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Neural substrates of reliability-weighted visual-tactile multisensory integration.

Beauchamp MS, Pasalar S, Ro T - Front Syst Neurosci (2010)

Bottom Line: When subjects detected viewed and felt touches to the hand, a network of brain areas was active, including visual areas in lateral occipital cortex, somatosensory areas in inferior parietal lobe, and multisensory areas in the intraparietal sulcus (IPS).In agreement with the weighted connection model, the connection weight measured with structural equation modeling between somatosensory cortex and IPS increased for somatosensory-reliable stimuli, and the connection weight between visual cortex and IPS increased for visual-reliable stimuli.This double dissociation of connection strengths was similar to the pattern of behavioral responses during incongruent multisensory stimulation, suggesting that weighted connections may be a neural mechanism for behavioral reliability weighting.

View Article: PubMed Central - PubMed

Affiliation: Department of Neurobiology and Anatomy, University of Texas Health Science Center at Houston Houston, TX, USA.

ABSTRACT
As sensory systems deteriorate in aging or disease, the brain must relearn the appropriate weights to assign each modality during multisensory integration. Using blood-oxygen level dependent functional magnetic resonance imaging of human subjects, we tested a model for the neural mechanisms of sensory weighting, termed "weighted connections." This model holds that the connection weights between early and late areas vary depending on the reliability of the modality, independent of the level of early sensory cortex activity. When subjects detected viewed and felt touches to the hand, a network of brain areas was active, including visual areas in lateral occipital cortex, somatosensory areas in inferior parietal lobe, and multisensory areas in the intraparietal sulcus (IPS). In agreement with the weighted connection model, the connection weight measured with structural equation modeling between somatosensory cortex and IPS increased for somatosensory-reliable stimuli, and the connection weight between visual cortex and IPS increased for visual-reliable stimuli. This double dissociation of connection strengths was similar to the pattern of behavioral responses during incongruent multisensory stimulation, suggesting that weighted connections may be a neural mechanism for behavioral reliability weighting.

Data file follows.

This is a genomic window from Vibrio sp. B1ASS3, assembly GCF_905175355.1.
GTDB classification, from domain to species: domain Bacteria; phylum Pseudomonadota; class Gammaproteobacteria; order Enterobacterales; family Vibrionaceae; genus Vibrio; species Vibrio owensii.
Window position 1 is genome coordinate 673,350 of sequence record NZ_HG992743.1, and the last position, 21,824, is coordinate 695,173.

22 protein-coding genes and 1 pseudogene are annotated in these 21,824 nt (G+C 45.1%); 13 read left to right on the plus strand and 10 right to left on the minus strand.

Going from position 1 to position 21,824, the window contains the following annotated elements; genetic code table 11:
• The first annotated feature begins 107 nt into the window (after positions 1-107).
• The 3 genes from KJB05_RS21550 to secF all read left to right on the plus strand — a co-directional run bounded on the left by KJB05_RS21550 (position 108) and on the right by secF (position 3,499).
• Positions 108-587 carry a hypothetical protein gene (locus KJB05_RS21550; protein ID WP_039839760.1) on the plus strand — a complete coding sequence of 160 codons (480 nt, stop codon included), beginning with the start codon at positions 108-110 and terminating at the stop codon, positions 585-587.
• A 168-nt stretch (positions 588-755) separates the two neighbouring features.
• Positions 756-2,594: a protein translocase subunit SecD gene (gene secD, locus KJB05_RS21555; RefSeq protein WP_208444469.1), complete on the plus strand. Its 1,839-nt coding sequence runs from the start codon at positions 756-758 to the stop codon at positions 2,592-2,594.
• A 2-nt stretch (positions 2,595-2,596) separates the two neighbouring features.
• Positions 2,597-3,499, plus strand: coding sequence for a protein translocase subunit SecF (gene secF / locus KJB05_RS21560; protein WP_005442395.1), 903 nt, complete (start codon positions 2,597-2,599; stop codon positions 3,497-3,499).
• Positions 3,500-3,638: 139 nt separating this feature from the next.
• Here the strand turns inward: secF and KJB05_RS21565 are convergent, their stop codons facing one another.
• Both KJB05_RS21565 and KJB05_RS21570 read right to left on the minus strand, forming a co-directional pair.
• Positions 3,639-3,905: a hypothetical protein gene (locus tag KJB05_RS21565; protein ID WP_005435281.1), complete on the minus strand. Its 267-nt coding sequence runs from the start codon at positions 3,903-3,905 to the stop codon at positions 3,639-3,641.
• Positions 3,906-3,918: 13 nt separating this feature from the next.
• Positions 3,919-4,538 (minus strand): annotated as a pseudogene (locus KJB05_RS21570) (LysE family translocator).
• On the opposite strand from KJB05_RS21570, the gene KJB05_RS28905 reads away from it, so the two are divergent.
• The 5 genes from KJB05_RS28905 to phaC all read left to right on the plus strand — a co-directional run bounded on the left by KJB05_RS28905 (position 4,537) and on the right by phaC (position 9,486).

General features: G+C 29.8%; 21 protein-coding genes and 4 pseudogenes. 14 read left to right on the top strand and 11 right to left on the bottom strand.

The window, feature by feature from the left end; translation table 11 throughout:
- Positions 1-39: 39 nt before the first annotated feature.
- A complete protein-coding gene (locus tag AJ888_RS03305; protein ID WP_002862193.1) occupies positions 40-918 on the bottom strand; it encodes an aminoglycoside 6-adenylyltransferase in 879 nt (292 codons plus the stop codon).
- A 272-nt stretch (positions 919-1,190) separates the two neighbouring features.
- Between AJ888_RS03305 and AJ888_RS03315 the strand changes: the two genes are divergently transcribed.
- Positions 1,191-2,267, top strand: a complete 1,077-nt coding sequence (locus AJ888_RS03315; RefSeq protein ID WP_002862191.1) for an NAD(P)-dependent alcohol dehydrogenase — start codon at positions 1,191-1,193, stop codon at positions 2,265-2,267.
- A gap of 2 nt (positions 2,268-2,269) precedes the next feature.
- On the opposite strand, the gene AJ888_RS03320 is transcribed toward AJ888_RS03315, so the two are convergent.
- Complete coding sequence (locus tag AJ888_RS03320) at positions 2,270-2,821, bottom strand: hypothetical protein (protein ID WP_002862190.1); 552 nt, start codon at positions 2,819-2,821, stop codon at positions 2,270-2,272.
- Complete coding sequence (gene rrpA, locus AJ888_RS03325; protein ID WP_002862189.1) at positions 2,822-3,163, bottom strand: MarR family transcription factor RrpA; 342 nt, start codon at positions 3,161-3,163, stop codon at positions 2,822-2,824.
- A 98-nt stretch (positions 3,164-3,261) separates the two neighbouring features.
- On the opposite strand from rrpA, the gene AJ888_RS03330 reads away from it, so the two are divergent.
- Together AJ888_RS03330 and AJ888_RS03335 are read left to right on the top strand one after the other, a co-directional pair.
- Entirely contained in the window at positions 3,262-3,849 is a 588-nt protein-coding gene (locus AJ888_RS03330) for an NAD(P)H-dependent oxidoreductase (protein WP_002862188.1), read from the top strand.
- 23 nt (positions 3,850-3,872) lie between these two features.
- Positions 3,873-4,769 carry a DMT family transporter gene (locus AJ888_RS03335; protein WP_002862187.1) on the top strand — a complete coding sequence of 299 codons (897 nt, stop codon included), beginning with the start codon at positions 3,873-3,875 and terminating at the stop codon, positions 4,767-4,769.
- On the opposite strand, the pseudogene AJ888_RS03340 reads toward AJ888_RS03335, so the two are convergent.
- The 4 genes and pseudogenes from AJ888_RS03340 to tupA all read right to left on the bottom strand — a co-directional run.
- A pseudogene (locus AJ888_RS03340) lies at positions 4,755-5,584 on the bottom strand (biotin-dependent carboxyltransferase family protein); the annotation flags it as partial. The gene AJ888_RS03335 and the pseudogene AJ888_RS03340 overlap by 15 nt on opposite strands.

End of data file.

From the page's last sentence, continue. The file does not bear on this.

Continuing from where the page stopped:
No MeSH data available.


Related in: MedlinePlus

The visual stimulus. The visual stimulus consisted of a video of an animated probe (triangular shape) approaching the image of a hand. Three frames of the video are shown. (A) Reliable visual stimulus. Dynamic random noise was overlaid on the visual stimulus. During reliable visual stimulation, the dynamic noise was transparent. (B) Unreliable visual stimulus. During unreliable visual stimulation, the dynamic noise was opaque.
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Figure 1: The visual stimulus. The visual stimulus consisted of a video of an animated probe (triangular shape) approaching the image of a hand. Three frames of the video are shown. (A) Reliable visual stimulus. Dynamic random noise was overlaid on the visual stimulus. During reliable visual stimulation, the dynamic noise was transparent. (B) Unreliable visual stimulus. During unreliable visual stimulation, the dynamic noise was opaque.

Mentions: Subjects performed a two-alternative forced choice task, deciding whether a touch was delivered to the index finger of the right hand or not. Visual stimuli consisted of a 1.5 s video of an animated triangular probe approaching the tip of the index finger of a photograph of an actor's hand (Figure 1). On “visual touch” trials, the probe contacted the finger at t = 1.0 s and then withdrew. On “visual no-touch” trials, the probe stopped just short of the fingertip at t = 1.0 s and then withdrew.